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GPL flaw?



I have a small quibble with the GPL on a point that seems that it
could be improved, unless, of course, my interpreation is incorrect.
The existing license seems to produce undesireable behavior in a
particular (admittedly, unusual) case.

Let us suppose that a company (Small Company) produces a software
package (Smart Writer).  Small Company sells their software for years
under a closed-source license.  Small Company hears about the value
that GPL-licensing their software provides, and decides to GPL
(v2)-license their software.  Small Company produces several releases
of their Smart Writer.  They do not use any code contributions from
the community.

Smart Writer is a very good package, and large chunks of code from it
are used in a stunning array of GPLed packages.  RMS himself includes
ten thousand lines of code from Smart Writer in core code in his new
package (Fast Lisp Interpreter), interweaving it throughout Fast List
Interpreter's codebase.

Small Company is then purchased by a much, much larger company
(Macrosoft, Inc).  This includes "all current intellectual property
assets".  Macrosoft wishes to prevent others from using its new IP
freely in GPLed software.  It goes back, and discovers that one of
Small Company's developers included (in a version of Smart Writer
predating GPL release) twenty lines of code from a software package
that Small Company did not have a license to, and is not available
under a GPL-compatible license.  Nobody in the GPL community has used
these twenty lines of code in their software.

Normally, this is not a problem -- a company may remove offending code
and do a re-release.  However, Small Company no longer controls Smart
Writer.  Macrosoft is in charge.

Macrosoft asserts that because Small Company did not have ownership of
the full Smart Writer codebase, Clause 7 of the GPL applies
(prohibiting distribution under the GPL unless such distribution may
be done legally) to all releases of Smart Writer that Small Company
attempted to perform.  Macrosoft thus claims that the Smart Writer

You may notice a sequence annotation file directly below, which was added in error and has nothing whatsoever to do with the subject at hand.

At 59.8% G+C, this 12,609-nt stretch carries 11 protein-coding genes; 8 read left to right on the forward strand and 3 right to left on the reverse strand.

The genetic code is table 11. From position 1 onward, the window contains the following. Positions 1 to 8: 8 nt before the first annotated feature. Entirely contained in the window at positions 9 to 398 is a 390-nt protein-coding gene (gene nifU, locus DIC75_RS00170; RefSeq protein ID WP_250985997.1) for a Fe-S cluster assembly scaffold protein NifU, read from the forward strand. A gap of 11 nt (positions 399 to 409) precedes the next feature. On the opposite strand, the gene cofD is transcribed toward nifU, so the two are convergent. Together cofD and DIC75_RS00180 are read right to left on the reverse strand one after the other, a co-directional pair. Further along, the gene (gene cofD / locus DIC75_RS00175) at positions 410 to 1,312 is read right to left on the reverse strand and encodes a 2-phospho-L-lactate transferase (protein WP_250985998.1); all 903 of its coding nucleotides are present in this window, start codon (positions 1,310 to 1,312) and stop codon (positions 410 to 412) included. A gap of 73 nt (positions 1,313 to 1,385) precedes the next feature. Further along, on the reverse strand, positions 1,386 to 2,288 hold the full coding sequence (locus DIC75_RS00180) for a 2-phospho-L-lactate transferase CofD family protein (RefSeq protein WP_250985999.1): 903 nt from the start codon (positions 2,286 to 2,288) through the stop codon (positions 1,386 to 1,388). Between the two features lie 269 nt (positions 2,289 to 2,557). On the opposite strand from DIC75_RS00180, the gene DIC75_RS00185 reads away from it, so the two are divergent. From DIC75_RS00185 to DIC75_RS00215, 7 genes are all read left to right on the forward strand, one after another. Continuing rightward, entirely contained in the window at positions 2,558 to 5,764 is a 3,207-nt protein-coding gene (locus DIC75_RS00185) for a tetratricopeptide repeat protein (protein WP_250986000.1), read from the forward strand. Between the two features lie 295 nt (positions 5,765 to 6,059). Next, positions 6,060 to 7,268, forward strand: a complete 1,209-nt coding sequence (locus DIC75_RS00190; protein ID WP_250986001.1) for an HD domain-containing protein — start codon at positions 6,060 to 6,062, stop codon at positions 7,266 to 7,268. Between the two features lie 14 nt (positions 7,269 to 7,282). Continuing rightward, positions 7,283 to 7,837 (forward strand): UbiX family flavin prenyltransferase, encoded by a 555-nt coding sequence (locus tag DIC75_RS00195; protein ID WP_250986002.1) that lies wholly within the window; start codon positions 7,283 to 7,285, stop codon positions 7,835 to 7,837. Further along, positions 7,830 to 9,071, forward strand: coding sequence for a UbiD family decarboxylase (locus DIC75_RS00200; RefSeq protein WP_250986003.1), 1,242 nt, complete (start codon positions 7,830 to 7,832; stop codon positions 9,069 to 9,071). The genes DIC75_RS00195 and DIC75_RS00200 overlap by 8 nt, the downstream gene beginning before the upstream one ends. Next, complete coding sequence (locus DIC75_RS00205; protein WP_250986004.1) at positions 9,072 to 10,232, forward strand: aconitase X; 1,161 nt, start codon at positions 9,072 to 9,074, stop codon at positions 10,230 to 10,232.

releases were never legally released under the GPL.

RMS asks Macrosoft to re-release a Smart Writer release with the
offending twenty lines of code removed.  Macrosoft refuses, and says
that the GPL-using community must instead remove all instances of
Smart Writer code from all GPL software, or it will sue for copyright
infringement.  In the meantime, the GPL-using community must cease
distribution of all software using Smart Writer code.

Even more disturbing, let us assume that RMS passes away from computer
monitor radition before he can finish excising the ten thousand lines
of Smart Writer code from his Fast Lisp Interpreter package.  Since he
owns the Fast List Interpreter copyright, and has never done a legal
release of Fast List Interpreter, this package has never been GPLed.
His heirs refuse to GPL-license the Fast List Interpreter package.
Thus, Fast Lisp Interpreter is not GPLed.

In the GPL v2, clause 6 states:

"Each time you redistribute the Program (or any work based on the
Program), the recipient automatically receives a license from the
original licensor to copy, distribute or modify the Program subject to
these terms and conditions."

Perhaps clause 6 should specifically state that license(s) are granted
to all portions of a Program released under the GPL.  This would mean
that even if the case of the GPL license applying to the Program being
shown to be invalid, any GPLable portion of the Program is still
available to anyone using source from that Program.  This way, if
someone in the GPL community had used the twenty offending lines, they
would have to remove...those twenty lines.  The remainder of the
codebase would still be GPLed.

Thoughts?  Perhaps I've misinterpreted the GPL, or missed some portion
of a clause that applies.  It would be nice to know that this isn't an
issue.  :-)

-- 
Best of luck,
Mark Schreiber

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